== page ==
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We Need to Talk About LGBTQ+ Same-Sex Sexual Assault



Rape and sexual assault occur between members of the same sex, just as they do with members of the opposite sex. It is a myth to believe a woman cannot commit a sexual assault or rape against another woman or a man against another man. Just like sexual assault and rape between individuals of the opposite sex, same-sex sexual assault with acquaintances, friends, partners, or strangers. LGBTQ+ sexual assaults are those committed against an LGBTQ+ person. Same-sex sexual assault is a general term referring to those assaults which are committed against any person by someone of their same sex.


The Centers for Disease Control and Prevention reports that lesbian, gay and bisexual people experience sexual violence at rates similar to or higher than straight people. The following statistics reported by the Human Rights Campaign display the prevalence of this issue:

  • 44 percent of lesbians and 61 percent of bisexual women experience rape, physical violence, or stalking by an intimate partner, compared to 35 percent of straight women.

  • 26 percent of gay men and 37 percent of bisexual men experience rape, physical violence, or stalking by an intimate partner, compared to 29 percent of straight men.

  • 46 percent of bisexual women have been raped, compared to 17 percent of straight women and 13 percent of lesbians.

  • 22 percent of bisexual women have been raped by an intimate partner, compared to 9 percent of straight women.

  • 40 percent of gay men and 47 percent of bisexual men have experienced sexual violence other than rape, compared to 21 percent of straight men.

These numbers are compelling and staggering. The rates of sexual violence are shown to occur at higher rates among the LGBTQ+ community. Therefore, if we are to support survivors we cannot ignore the prevalence of sexual violence among LGBTQ+ individuals.


Survivors in the LGBTQ+ community face unique issues regarding sexual assault. It is not uncommon for a same-sex sexual assault to have not yet "come out" to family or friends. This survivor may feel uncomfortable telling others about their assault as it may cause others to question the survivor's sexuality at a time in which they are not ready. Further, even if a survivor has come out, they may feel that others will use their sexuality to victim-blame or shame the survivor. These are merely examples of many issues an LGBTQ+ survivor may face. One researcher summed up these troubles by stating, "these unique [concerns], rooted in discrimination, marginalization, and social oppression faced by LGBTQ persons overall, translate into poor access to services for LGBTQ sexual assault victims, disproportionate reduction in safety, and generally poor response to assault disclosure in the health, social service, and criminal justice sectors."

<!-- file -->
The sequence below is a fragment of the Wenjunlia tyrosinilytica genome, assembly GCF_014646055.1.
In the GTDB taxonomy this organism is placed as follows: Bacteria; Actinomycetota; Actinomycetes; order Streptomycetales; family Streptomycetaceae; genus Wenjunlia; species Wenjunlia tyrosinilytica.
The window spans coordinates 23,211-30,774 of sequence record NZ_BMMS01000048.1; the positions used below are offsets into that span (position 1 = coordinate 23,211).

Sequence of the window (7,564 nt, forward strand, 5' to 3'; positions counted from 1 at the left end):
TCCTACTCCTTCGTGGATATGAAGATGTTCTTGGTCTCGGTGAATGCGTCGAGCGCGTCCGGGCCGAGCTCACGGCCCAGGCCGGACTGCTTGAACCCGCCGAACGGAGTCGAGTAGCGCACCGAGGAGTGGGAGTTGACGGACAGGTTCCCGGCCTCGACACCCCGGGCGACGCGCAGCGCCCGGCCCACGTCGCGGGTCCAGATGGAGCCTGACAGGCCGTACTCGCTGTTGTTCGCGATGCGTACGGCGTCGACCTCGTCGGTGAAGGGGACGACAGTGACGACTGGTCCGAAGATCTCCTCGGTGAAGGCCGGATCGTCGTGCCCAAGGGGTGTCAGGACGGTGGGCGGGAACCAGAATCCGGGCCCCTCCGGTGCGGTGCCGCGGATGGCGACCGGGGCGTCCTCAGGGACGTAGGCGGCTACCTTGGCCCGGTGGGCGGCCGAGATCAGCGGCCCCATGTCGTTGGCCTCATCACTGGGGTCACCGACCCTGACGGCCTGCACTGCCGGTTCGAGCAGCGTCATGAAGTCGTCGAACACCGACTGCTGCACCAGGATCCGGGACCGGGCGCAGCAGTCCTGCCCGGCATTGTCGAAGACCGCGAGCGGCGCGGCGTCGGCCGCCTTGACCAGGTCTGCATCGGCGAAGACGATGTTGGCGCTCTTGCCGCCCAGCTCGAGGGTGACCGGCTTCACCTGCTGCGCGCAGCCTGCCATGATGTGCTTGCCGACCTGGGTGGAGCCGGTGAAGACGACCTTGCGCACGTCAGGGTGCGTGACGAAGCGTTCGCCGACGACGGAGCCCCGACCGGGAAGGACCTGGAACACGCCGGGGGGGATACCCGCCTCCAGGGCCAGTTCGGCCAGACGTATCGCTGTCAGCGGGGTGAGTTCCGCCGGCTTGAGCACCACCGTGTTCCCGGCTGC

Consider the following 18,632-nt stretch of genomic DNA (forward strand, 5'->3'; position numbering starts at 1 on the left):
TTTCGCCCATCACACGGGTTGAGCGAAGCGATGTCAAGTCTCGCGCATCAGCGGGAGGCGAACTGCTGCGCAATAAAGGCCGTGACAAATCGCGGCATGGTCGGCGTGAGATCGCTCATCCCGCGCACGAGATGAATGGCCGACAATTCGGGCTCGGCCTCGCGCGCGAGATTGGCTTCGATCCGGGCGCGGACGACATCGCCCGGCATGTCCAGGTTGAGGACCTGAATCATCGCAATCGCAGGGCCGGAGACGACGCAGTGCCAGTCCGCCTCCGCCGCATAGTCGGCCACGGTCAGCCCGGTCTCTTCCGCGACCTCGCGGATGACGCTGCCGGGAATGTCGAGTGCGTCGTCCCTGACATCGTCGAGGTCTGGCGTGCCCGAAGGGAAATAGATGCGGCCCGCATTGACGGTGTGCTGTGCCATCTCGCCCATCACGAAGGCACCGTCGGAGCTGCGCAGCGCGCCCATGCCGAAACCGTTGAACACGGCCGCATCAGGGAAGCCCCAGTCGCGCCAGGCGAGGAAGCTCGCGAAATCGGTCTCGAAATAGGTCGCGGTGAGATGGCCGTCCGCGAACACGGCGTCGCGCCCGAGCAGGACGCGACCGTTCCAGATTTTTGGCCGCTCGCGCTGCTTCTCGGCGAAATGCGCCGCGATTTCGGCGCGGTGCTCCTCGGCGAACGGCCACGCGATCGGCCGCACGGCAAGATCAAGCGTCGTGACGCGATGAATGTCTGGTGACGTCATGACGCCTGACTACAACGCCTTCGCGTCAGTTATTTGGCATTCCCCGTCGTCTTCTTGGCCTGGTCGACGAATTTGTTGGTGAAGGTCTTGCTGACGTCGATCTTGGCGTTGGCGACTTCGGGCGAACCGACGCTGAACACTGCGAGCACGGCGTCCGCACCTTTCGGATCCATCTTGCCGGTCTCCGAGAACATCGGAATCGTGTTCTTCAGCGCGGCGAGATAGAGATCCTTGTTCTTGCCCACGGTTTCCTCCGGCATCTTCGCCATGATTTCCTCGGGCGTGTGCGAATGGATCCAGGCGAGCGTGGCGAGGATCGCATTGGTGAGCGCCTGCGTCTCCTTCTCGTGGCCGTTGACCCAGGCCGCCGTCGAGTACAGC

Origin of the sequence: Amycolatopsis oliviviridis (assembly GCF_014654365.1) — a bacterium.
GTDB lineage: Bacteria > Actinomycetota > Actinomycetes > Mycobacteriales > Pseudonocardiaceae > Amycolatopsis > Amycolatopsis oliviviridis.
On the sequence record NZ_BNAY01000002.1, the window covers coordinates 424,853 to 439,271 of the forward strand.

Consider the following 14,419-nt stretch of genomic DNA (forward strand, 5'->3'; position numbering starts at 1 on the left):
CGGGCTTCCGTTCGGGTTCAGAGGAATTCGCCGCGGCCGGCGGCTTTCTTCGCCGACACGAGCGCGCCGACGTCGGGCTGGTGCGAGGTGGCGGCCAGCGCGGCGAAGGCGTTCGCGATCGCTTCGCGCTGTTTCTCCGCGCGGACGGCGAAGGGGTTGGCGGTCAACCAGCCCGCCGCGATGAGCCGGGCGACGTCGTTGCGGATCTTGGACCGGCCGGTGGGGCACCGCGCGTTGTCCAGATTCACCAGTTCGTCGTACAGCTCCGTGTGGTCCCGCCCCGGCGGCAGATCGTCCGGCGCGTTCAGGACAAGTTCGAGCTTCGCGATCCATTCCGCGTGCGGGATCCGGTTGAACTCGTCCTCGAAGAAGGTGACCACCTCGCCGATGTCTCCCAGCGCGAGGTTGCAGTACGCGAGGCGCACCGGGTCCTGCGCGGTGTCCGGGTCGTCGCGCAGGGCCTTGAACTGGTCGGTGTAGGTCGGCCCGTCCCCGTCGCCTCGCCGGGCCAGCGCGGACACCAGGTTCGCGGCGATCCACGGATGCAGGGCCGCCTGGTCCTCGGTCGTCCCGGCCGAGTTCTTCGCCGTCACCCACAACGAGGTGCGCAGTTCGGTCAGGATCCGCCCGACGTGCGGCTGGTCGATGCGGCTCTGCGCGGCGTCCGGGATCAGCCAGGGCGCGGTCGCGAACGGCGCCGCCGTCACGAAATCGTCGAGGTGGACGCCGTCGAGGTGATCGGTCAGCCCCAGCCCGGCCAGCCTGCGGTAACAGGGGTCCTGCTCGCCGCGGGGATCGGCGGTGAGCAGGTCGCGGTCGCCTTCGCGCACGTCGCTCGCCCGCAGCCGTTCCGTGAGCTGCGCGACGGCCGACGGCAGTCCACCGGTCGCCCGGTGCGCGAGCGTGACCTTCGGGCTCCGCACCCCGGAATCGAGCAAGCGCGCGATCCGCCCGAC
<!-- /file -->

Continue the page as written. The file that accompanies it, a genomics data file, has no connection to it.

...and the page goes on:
While many heterosexual survivors or survivors of heterosexual assault may also feel these effects of poor response to assault disclosure, studies reflect that the LGBTQ+ community feels these effects at a disproportionate rate.


We Will recognizes that while oftentimes the survivor or perpetrator of a same-sex sexual assault identify as LGBTQ+, survivors and perpetrators of same-sex sexual assault may identify as heterosexual, homosexual, or any other sexuality. This means that same-sex sexual assault does not only occur between two homosexual individuals. Just as any other assault, a same-sex sexual assault can feel extremely violating and harm those who experience it.

These assaults are especially common sexual assaults experienced by men, though women can also survive such an event. Although the survivor or perpetrator or both may be straight, a sexual assault can still occur. It is critical we not overlook this type of sexual assault as the experiences of all survivors, no matter their sexuality or the sexuality of their perpetrator, is valid.


Thankfully, there are resources for LGBTQ+ survivors and other individuals who have experienced same-sex sexual assault. Please see the list below provided by RAINN and do not hesitate to reach out to these services. Always feel free to reach out to We Will for support. As we raise awareness of LGBTQ+ sexual assault and same-sex sexual assault, we will be more able to support survivors and grow communities accepting of these survivors.

  • National Coalition of Anti-Violence Programs: A coalition of programs that document and advocate for victims of anti-LGBT and anti-HIV/AIDS violence/harassment, domestic violence, sexual assault, police misconduct and other forms of victimization. Site has a list of local anti-violence programs and publications. Hotline: 212.714.1141

  • The Trevor Project: Help and suicide prevention for LGBTQ youth. Hotline: 866.488.7386

  • LGBT National Hotline: Call center that refers to over 15,000 resources across the country that support LGBTQ individuals. Hotline: 888.THE.GLNH (843.4564) pen pals, weekly LQB and T chatrooms for youth.

  • Association for Lesbian, Gay, Bisexual & Transgender Issues in Counseling: Directory of LGBT-friendly mental health specialists across the United States. Specialists listed are verified members of AGLBTIC, a division of the American Counseling Association.

  • FORGE (For Ourselves: Reworking Gender Expression): Home to the Transgender Sexual Violence Project. Provides services and publishes research for transgender persons experiencing violence and their loved ones.

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